Low-income Apartments Built After Fire

Owners Of 88 W. Main Await End Of Fee Dispute

January 08, 1992|By Greg Tasker | Greg Tasker,Staff writer

WESTMINSTER — The owners of a seven-unit apartment building under construction at the Main Street site of a building destroyed by fire in April, hope to rent to low-income tenants.

"We hope to rent to low- to moderate-income families through a federal program," said Richard Phelps of Manchester, who, along with his wife, Doris, owns the site at 88 W. Main St.

The Phelps bought the property from owner John A. Lescalete of Littlestown, Pa., after the apartment building was destroyed by an arson fire on April 24.

Construction on the new building began last week and is expected to be completed in about 30 days, Phelps said. No leases have been signed for the two-bedroom units, but he said he expected apartments would be available through some sort of rental-assistance program within 60 days.

When completed, the first floor willbe accessible to the handicapped, in compliance with a new federal law, he said. The building also will have a state-required sprinkler system, he said.

Phelps said he and wife own other apartment units in Carroll County. His company, Town House Associates, owns several hundred apartment units in Maryland and West Virginia.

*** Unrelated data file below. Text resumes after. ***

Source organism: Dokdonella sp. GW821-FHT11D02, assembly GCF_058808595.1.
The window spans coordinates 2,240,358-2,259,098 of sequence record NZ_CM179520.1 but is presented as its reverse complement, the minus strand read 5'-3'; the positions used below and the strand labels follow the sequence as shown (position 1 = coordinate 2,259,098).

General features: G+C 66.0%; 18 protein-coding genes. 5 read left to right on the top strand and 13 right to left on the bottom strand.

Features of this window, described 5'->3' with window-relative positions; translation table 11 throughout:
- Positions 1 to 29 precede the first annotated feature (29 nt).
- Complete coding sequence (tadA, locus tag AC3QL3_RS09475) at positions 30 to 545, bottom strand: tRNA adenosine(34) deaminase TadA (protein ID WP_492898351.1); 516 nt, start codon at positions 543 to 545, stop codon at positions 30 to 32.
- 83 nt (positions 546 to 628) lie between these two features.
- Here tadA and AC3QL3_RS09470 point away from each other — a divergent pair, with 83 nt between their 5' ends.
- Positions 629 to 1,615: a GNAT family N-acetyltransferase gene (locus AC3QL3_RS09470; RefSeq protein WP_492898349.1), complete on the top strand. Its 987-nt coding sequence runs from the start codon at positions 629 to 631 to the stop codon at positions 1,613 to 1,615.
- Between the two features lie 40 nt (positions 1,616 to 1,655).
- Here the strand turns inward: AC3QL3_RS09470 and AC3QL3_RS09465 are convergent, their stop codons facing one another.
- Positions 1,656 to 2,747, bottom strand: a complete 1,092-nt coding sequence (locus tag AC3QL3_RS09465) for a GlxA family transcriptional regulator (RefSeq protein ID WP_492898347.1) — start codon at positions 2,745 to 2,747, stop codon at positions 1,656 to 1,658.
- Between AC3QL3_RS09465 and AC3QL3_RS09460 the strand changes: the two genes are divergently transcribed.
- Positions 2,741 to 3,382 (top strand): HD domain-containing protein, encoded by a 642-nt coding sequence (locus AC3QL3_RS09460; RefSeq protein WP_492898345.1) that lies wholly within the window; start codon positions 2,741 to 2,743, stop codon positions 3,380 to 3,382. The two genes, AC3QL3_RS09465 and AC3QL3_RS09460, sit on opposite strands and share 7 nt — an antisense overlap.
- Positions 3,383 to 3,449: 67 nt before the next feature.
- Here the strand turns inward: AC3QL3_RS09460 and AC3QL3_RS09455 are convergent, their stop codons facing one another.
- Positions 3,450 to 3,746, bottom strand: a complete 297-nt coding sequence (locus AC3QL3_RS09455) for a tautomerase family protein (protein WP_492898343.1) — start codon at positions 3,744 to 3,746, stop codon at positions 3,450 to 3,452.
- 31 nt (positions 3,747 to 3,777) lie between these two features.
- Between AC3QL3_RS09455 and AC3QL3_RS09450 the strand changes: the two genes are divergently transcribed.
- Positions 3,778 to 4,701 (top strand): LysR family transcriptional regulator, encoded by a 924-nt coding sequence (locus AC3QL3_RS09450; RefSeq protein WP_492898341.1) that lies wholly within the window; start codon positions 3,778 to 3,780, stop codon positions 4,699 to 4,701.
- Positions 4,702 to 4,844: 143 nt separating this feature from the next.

Building at 88 W. Main St. has been allowed to proceed, even though the Phelpses filed suit Oct. 24 in Carroll Circuit Court against Westminster MayorW. Benjamin Brown and the City Council seeking to have a city rulingon impact fees waived.

According to the suit, when Phelps appliedto the city for a permit to rebuild the apartment, he was told he would have to pay $24,750 in water, sewer and capital benefit assessment tax.

Phelps asked the city to waive the impact fees because the building's use will be the same as before the fire.

The city refused to waive the fees and has told the Phelpses it will not approve construction on the property until the impact fees are paid, court records show.

However, Judge Francis Arnold ruled in November that thePhelps could go ahead with building after putting the fees in escrow. The city has issued building permits.

City Attorney John B. Walsh Jr. of Rockville, Montgomery County, filed a response to the Phelpses' suit in late November asking the court to require the couple to pay the fees.

The apartment building was razed after the fire that killed resident Carvin "Big Joe" Hanna, caused more than $100,000 damage and left 12 people homeless.

Two Westminster residents, John M. Woodward and Charles "Chicken Charlie" Ogline, were charged with arson and murder in connection with the blaze. A Carroll jury subsequently cleared Woodward of charges. Charges against Ogline were dropped in August.

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